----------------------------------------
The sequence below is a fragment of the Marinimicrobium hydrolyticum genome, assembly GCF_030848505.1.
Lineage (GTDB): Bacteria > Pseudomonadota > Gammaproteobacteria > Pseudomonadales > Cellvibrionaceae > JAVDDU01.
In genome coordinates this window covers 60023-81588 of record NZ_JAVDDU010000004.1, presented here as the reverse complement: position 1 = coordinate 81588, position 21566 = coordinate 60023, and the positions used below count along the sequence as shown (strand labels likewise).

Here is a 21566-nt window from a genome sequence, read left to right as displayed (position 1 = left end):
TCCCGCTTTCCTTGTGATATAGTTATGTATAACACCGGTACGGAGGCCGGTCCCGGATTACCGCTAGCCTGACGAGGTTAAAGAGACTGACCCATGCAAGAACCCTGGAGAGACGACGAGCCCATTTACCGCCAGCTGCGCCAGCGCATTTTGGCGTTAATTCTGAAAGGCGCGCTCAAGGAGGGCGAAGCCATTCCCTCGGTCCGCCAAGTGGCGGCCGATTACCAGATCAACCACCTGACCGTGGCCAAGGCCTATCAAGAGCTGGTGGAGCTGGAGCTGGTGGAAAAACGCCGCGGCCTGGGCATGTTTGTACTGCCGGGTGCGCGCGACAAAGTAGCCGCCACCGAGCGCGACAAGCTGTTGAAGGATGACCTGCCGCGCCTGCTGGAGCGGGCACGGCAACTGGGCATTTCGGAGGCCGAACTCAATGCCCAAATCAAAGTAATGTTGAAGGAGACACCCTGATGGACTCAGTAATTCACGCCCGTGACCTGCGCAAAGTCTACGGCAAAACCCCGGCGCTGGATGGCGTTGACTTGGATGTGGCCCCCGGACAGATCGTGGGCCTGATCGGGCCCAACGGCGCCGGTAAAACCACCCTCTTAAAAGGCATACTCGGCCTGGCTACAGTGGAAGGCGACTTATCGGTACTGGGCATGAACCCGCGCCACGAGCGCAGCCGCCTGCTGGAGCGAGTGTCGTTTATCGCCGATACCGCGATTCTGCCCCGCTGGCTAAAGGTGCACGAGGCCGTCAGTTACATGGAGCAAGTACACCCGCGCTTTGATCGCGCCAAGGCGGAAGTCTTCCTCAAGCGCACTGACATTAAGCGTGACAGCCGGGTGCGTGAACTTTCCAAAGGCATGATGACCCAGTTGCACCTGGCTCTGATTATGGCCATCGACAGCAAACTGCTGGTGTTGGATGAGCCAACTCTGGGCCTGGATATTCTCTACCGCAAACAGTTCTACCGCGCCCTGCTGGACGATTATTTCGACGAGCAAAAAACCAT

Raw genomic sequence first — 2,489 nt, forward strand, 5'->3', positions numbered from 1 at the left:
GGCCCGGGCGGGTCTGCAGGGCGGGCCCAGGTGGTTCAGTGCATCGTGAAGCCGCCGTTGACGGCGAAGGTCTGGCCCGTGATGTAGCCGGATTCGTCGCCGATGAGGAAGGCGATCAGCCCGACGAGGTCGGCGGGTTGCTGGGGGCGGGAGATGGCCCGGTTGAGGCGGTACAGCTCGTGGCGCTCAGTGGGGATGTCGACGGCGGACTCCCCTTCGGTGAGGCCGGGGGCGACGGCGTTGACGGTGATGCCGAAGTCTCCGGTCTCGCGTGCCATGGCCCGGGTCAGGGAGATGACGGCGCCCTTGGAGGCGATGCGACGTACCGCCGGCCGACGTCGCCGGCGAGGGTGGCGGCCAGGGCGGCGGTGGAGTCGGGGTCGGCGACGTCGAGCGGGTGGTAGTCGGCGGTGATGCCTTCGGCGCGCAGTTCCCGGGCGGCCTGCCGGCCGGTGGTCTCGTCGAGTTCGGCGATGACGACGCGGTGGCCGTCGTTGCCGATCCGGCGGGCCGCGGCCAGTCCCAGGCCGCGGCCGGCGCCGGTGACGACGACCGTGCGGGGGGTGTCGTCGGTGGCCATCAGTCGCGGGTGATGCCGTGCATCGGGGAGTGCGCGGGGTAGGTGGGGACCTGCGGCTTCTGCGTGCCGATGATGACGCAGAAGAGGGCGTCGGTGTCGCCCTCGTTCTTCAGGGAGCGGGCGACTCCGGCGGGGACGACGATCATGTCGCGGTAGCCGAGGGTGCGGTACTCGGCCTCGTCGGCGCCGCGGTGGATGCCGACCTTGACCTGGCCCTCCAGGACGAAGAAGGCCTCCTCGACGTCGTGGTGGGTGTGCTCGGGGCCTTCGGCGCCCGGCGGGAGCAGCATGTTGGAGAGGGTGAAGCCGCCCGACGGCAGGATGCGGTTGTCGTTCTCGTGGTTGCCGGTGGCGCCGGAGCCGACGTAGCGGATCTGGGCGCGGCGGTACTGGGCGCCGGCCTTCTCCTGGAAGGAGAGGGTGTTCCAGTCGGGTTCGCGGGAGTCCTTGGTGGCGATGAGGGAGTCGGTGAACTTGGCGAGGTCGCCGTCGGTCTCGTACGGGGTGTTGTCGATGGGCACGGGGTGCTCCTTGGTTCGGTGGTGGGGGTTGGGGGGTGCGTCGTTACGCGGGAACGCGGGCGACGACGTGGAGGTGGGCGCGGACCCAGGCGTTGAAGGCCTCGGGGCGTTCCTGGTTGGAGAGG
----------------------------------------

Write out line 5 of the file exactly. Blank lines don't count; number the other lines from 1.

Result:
TCCCGCTTTCCTTGTGATATAGTTATGTATAACACCGGTACGGAGGCCGGTCCCGGATTACCGCTAGCCTGACGAGGTTAAAGAGACTGACCCATGCAAGAACCCTGGAGAGACGACGAGCCCATTTACCGCCAGCTGCGCCAGCGCATTTTGGCGTTAATTCTGAAAGGCGCGCTCAAGGAGGGCGAAGCCATTCCCTCGGTCCGCCAAGTGGCGGCCGATTACCAGATCAACCACCTGACCGTGGCCAAGGCCTATCAAGAGCTGGTGGAGCTGGAGCTGGTGGAAAAACGCCGCGGCCTGGGCATGTTTGTACTGCCGGGTGCGCGCGACAAAGTAGCCGCCACCGAGCGCGACAAGCTGTTGAAGGATGACCTGCCGCGCCTGCTGGAGCGGGCACGGCAACTGGGCATTTCGGAGGCCGAACTCAATGCCCAAATCAAAGTAATGTTGAAGGAGACACCCTGATGGACTCAGTAATTCACGCCCGTGACCTGCGCAAAGTCTACGGCAAAACCCCGGCGCTGGATGGCGTTGACTTGGATGTGGCCCCCGGACAGATCGTGGGCCTGATCGGGCCCAACGGCGCCGGTAAAACCACCCTCTTAAAAGGCATACTCGGCCTGGCTACAGTGGAAGGCGACTTATCGGTACTGGGCATGAACCCGCGCCACGAGCGCAGCCGCCTGCTGGAGCGAGTGTCGTTTATCGCCGATACCGCGATTCTGCCCCGCTGGCTAAAGGTGCACGAGGCCGTCAGTTACATGGAGCAAGTACACCCGCGCTTTGATCGCGCCAAGGCGGAAGTCTTCCTCAAGCGCACTGACATTAAGCGTGACAGCCGGGTGCGTGAACTTTCCAAAGGCATGATGACCCAGTTGCACCTGGCTCTGATTATGGCCATCGACAGCAAACTGCTGGTGTTGGATGAGCCAACTCTGGGCCTGGATATTCTCTACCGCAAACAGTTCTACCGCGCCCTGCTGGACGATTATTTCGACGAGCAAAAAACCAT